Managing History Blog 3, Affinity and Difference

Yellis’s work “Fred Wilson, PTSD, and Me: Reflections on the History Wars” both informs about Fred Wilson’s innovative work with museums and places this work in the larger context of “history wars.” This leads to a larger discussion and reflection on what makes Fred Wilson’s work seem so vital compared to traditional exhibitions; and furthermore how our connections to the past should be handled as well as why exhibitions should even be put on.

What I found particularly striking were Yellis’s three responses to the assumption made by other museum workers that people in the past are like the people of today. Yellis states that the first reason is that it can’t be true as we don’t do the same things as the people of the past, the second and most convincing is that assuming it is lazy and where there are affinities it should be something discovered, not taken for granted. The third is essentially that it is “boring” and makes for an uninteresting narrative. Yellis concludes this final point by asking “Don’t we go to museums for that kind of transformational experience?” I do genuinely take issue with this section as it simply seems to broad and that I do believe there is value in seeing the similarities between historical actors and modern day people. These observations come off as self-evident on Yellis’s part. There is no doubt experience behind these assertions but they questionable nonetheless.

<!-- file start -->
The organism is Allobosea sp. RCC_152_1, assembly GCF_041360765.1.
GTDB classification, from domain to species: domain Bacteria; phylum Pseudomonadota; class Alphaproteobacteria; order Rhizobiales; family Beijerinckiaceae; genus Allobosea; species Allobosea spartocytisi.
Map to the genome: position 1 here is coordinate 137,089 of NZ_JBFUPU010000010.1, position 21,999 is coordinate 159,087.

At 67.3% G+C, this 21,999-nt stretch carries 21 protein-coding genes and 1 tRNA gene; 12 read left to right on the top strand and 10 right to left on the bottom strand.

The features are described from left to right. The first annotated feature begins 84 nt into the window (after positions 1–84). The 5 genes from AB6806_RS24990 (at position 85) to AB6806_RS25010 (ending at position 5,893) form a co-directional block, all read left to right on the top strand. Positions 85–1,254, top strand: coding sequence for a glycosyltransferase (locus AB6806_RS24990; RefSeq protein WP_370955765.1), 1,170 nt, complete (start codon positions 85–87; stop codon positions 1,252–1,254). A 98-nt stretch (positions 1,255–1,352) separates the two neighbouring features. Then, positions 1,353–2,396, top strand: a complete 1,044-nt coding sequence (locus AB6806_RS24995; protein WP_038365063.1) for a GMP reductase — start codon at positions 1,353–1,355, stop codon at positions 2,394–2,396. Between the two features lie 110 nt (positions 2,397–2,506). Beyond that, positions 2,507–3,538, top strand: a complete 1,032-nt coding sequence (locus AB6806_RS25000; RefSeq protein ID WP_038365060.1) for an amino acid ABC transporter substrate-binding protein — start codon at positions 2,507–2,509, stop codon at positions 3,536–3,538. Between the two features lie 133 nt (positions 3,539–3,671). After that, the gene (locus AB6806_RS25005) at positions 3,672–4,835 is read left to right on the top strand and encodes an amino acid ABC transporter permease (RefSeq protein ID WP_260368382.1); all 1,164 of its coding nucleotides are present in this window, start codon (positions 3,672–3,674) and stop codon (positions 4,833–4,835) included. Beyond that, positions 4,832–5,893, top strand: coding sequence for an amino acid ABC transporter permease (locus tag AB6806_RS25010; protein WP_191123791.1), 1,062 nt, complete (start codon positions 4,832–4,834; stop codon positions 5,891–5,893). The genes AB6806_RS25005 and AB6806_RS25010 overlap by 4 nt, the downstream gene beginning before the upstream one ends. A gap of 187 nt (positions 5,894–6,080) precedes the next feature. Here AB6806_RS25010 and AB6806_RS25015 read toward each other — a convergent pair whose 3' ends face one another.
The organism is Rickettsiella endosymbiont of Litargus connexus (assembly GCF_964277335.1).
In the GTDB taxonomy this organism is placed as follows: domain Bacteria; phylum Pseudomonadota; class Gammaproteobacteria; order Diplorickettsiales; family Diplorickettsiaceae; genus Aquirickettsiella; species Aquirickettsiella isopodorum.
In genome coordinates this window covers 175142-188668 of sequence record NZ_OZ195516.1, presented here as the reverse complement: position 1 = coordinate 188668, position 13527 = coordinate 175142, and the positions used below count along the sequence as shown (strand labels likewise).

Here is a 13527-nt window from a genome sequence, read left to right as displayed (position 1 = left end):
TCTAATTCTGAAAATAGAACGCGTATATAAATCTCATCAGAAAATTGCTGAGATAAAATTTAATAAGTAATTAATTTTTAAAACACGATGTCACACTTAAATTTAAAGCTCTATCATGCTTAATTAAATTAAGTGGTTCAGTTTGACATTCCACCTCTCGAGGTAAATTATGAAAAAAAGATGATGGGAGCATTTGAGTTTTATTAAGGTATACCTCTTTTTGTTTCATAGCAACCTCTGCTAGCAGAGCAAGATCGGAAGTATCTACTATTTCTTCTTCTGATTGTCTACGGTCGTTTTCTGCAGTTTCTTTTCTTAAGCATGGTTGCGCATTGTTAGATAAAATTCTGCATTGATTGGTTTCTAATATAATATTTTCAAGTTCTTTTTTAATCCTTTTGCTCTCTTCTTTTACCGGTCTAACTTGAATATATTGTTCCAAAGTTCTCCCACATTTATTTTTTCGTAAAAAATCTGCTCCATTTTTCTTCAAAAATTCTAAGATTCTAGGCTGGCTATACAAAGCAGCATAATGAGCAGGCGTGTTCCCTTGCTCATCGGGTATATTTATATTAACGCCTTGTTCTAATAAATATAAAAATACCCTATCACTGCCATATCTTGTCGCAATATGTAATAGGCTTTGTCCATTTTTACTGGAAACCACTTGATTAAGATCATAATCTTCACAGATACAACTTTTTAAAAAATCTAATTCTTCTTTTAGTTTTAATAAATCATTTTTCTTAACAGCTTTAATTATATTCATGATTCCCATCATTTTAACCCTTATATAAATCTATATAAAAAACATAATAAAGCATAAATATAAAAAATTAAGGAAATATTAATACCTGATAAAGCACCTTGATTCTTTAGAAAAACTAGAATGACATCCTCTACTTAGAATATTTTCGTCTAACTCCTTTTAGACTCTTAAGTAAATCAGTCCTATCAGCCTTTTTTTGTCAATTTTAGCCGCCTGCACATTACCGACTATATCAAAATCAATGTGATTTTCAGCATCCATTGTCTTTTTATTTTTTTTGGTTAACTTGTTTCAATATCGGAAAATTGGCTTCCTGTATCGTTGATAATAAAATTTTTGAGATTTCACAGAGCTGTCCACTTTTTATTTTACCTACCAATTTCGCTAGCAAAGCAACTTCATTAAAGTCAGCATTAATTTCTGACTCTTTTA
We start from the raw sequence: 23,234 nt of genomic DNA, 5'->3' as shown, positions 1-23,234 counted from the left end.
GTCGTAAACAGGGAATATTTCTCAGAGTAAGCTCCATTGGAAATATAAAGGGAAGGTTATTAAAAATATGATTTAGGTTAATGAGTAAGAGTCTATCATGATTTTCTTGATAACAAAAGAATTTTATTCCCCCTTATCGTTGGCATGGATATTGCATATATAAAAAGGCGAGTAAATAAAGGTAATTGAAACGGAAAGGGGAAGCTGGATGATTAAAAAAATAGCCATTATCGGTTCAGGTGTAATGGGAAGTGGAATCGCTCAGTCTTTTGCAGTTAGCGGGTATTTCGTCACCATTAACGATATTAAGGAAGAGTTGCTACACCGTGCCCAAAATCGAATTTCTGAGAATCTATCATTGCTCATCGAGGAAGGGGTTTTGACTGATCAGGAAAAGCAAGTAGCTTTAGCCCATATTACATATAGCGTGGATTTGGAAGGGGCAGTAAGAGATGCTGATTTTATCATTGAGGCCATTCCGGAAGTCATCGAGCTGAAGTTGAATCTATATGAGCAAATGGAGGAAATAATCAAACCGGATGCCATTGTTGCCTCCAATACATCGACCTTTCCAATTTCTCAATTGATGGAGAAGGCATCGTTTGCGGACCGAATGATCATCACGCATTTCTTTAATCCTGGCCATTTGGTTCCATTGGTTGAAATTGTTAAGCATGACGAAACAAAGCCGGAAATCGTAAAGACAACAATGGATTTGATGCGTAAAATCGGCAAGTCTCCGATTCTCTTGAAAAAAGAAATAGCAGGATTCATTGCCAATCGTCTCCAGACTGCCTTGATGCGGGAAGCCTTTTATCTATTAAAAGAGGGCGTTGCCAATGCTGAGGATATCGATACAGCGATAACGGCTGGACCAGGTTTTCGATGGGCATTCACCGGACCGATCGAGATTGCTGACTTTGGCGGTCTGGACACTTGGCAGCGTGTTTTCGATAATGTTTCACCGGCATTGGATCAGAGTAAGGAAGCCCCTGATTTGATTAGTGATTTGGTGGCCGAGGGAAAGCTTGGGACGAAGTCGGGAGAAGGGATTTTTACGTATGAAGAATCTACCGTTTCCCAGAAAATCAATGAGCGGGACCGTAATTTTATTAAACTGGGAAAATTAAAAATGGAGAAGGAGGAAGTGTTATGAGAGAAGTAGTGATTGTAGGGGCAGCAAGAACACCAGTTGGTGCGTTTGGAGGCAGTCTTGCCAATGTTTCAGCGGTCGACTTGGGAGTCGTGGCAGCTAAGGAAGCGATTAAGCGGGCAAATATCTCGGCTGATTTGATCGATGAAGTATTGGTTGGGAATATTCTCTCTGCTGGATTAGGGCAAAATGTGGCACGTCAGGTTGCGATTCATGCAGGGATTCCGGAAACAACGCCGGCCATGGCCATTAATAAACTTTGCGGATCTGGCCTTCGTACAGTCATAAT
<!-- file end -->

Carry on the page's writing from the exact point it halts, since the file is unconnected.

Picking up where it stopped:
I originally took issue with this due to my own historical work; while the surrounding circumstances may be difficult for certain political histories in this country the idea that people were vastly different in the past makes this work feel less important and disconnected. When taking this further to our collective work in the class around Elfreth’s Alley it is interesting to consider whether the alley would be better served by historical framing that emphasizes affinity to the past or difference. There’s been a mix of both it seems; the colonial kitsch puts up a superficial barrier between the alley’s past and it’s current visitors but the increased interest in the women of Elfreth’s Alley and their surprising independence certainly reflect a modern sensibility. When proposing what should be done with the alley I’ll certainly be keeping Yellis’s work in mind even if I take issue with parts of it.

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